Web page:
Tuesday, May 15, 2018

Goblin Fueled Rage Of Erlkings & Elverkongens Datters - A Very Different Goblin OSR Ecology -

Goblins are ubiquitous in Dungeons & Dragons & in B10 Dark's Dark Terror adventure they're some of the central antagonists. But where are they coming from?! Well I turned my attention back to Dark Albion & the Lion & Dragon rpg once again.

Each & every time a gate way to Fairyland opens along with the waves of unreality there are Chaos impregnated fungal spores that enter our local space time. These spores eventually grow into malevolent life forms that pick up the local psychic vibrations & dreams of nearby humans with abandon. The goblins  take on the characteristics of humans in a twisted & evil mockery of  humanity. They are the shock troops & cannon fodder of Chaos & of Elven kind beneath notice.

Wiki's goblin entry provides the fodder;

"Alternative spellings include gobblin, gobeline, gobling, goblyn, and gobbelin.
English goblin is first recorded in the 14th century and is probably from unattested Anglo-Norman *gobelin,[1] similar to Old French gobelin, already attested around 1195 in Ambroise of Normandy's Guerre sainte, and to Medieval Latin gobelinus in Orderic Vitalis before 1141,[2][3] which was the name of a devil or daemon haunting the country around Évreux, Normandy.
It may be related both to German kobold and to Medieval Latin cabalus, or *gobalus, itself from Greek κόβαλος (kobalos), "rogue", "knave", "imp", "goblin".[2][4] Alternatively, it may be a diminutive or other derivative of the French proper name Gobel, more often Gobeau,[5][6] diminutive forms Gobelet, Goblin, Goblot, but their signification is probably "somebody who sells tumblers or beakers or cups".[7] Moreover, these proper names are not from Normandy, where the word gobelin, gobelinus first appears in the old documents. German Kobold contains the Germanic root kov- (Middle German Kobe "refuge, cavity", "hollow in a rock", Dial. English cove "hollow in a rock", English "sheltered recess on a coast", Old Norse kofi "hut, shed" ) which means originally a "hollow in the earth".[8][9] The word is probably related to Dial. Norman gobe "hollow in a cliff", with simple suffix -lin or double suffixation -el-in (cf. Norman surnames Beuzelin,[10] Gosselin,[11] Étancelin,[12] etc.)
The Welsh coblyn, a type of knocker, derives from the Old French gobelin via the English goblin.[13][14]
The term goblette has been used to refer to female goblins"

There are far darker connotations of goblins in both golden age horror comics  & German folk lore in the form of the Erlking. For me the great Eighties film with David Bowie Labyrinth has far darker connections with German mythology. Jennifer Connelly's character has far more in common with the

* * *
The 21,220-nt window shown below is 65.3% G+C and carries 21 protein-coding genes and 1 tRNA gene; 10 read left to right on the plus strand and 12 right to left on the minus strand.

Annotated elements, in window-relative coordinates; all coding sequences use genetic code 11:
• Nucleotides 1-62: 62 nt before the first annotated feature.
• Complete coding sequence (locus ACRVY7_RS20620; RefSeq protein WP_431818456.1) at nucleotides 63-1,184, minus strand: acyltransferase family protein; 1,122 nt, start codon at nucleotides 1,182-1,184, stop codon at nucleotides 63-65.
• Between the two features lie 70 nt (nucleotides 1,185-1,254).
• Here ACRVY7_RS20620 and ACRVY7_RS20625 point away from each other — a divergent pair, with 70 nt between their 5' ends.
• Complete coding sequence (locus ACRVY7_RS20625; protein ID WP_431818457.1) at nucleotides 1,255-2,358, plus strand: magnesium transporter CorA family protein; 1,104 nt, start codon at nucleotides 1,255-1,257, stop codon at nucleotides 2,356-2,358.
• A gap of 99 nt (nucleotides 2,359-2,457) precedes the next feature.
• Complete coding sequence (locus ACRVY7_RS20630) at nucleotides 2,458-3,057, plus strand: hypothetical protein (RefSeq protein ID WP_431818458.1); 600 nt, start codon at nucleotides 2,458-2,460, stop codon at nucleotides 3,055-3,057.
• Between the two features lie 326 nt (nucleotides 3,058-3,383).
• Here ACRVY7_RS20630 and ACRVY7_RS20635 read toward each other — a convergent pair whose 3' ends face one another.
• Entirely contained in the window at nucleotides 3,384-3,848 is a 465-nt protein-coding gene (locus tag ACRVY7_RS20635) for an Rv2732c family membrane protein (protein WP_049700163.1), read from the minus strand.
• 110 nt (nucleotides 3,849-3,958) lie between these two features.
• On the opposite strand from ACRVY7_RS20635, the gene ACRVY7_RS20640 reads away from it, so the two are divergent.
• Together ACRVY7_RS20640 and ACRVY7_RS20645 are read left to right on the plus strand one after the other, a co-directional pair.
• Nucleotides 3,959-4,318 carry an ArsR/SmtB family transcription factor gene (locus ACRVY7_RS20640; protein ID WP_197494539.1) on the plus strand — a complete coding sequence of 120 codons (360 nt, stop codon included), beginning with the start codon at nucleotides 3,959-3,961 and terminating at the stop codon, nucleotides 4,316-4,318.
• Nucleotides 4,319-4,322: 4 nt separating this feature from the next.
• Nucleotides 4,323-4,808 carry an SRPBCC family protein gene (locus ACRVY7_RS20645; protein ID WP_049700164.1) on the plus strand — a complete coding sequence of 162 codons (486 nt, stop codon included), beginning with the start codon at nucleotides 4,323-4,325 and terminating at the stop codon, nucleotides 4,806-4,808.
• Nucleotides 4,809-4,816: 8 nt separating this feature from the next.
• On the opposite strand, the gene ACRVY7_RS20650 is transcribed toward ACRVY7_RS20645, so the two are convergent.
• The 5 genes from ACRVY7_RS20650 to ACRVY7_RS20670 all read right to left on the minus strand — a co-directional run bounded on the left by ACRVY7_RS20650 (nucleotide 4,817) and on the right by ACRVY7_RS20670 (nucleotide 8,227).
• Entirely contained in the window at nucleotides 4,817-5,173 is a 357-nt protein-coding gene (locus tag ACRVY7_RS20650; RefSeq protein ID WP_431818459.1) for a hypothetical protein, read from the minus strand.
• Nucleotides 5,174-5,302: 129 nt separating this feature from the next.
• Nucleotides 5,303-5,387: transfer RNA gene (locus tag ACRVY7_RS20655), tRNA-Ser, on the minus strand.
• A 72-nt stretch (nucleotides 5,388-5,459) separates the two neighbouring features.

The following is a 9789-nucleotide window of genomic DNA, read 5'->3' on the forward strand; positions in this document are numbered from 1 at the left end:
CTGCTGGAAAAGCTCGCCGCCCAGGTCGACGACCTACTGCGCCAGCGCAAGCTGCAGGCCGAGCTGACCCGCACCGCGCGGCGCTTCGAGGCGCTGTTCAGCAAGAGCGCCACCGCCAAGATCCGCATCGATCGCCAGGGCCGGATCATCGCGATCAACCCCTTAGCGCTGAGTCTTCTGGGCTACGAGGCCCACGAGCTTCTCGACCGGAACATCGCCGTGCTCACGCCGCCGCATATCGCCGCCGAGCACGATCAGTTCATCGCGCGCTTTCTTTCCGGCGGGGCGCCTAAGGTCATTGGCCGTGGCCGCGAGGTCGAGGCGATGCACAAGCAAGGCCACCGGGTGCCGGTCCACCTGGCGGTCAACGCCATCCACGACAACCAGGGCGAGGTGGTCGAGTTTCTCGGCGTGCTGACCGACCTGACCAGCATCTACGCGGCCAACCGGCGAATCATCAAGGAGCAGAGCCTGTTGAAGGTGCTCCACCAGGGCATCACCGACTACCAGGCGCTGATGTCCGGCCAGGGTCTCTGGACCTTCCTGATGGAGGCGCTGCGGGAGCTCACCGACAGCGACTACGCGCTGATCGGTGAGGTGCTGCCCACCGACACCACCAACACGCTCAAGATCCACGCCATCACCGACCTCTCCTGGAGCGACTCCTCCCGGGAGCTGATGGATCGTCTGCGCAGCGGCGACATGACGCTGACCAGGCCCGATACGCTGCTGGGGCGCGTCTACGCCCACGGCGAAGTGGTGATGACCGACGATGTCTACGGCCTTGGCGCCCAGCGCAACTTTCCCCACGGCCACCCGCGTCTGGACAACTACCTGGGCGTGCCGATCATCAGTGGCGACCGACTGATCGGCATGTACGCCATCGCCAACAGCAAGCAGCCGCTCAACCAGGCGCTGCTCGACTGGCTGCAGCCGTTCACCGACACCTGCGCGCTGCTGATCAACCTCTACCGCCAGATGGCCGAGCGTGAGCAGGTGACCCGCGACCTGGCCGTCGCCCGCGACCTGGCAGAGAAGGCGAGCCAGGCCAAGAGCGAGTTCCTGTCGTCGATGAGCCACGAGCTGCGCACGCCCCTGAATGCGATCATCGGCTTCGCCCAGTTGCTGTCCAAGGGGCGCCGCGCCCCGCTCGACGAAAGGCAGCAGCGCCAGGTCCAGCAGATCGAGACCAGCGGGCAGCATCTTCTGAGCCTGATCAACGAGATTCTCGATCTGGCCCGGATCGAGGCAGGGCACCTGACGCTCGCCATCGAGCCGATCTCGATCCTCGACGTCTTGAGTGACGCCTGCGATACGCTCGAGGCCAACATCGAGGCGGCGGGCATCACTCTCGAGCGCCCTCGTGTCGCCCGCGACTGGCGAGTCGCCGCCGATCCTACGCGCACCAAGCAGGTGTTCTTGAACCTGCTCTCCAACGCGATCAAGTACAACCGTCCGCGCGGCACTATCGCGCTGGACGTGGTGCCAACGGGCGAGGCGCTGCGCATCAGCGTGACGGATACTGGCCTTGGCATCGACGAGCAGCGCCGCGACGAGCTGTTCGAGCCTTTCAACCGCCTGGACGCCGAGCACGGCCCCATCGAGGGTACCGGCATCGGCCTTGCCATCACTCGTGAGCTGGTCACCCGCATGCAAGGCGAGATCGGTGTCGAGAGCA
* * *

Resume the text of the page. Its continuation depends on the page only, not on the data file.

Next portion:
Erlking's daughter then we see in the classic dark fantasy musical film.
According to Jacob Grimm, the term originates with a Scandinavian (Danish) word, ellekonge "king of the elves",[2] or for a female spirit elverkongens datter "the elven king's daughter", who is responsible for ensnaring human beings to satisfy her desire, jealousy or lust for revenge.[3][4] The New Oxford American Dictionary follows this explanation, describing the Erlking as "a bearded giant or goblin who lures little children to the land of death", mistranslated as Erlkönig in the late 18th century from ellerkonge.[5]
It has been suggested,[by whom?] that the term may derive not from "elf-king" but from the name of Herla, a figure in medieval English folklore, adapted as Herlequin, Hellequin in medieval French, in origin the leader of the Wild Hunt, in French known as maisnie Hellequin "household of Hellequin" (and as such ultimately identical with Woden), but recast as a generic "devil" in the course of the Middle Ages (and incidentally, in the 16th century also the origin of the Harlequin character). Sometimes also associated is the character of Herrequin, a ninth-century count of Boulogne of proverbial wickedness.[6]
Herla is cast in the role of a king of the Britons who ends up spending three centuries in the realm of the elves and thus missing the Anglo-Saxon settlement of Britain in Walter Map's 12th century De nugis curialium. The origin of the name Herla would be erilaz ("earl", Old Saxon erl), also found in the name of the Heruli (so that German erl-könig would literally correspond to earl-king)
Alternative suggestions have also been made; in 1836, Halling suggested a connection with a Turkic and Mongolian god of death or psychopomp, known as Erlik Chan
Robert Howard often used the cult of Erlik Chan as the central villains behind many of his modern tales most dangerous outings.

What does this this all mean? It means that that there are far more to goblins & witch cults then might first appear. The Elf King's Daughter might well be a head of a coven or cult of chaos with an army of goblins backing her. Remember the name says it all ;

"female spirit elverkongens datter "the elven king's daughter", who is responsible for ensnaring human beings to satisfy her desire, jealousy or lust for revenge"
In my own 1904 New York City campaign the maisnie Hellequin "household of Hellequin" is a group of  murderous & necrotic Elven cults I developed using Dark Albion's Cults of Chaos & the  Amazing Adventures Companion

These cults are strongly connected with the other Le Fey sister from Arthurian literature and these familial ties weave their way from England all the way to the Kaiser's Germany. There's far more to the groves of druids & witches then at first one may think. And that lack of knowledge may get one killed!

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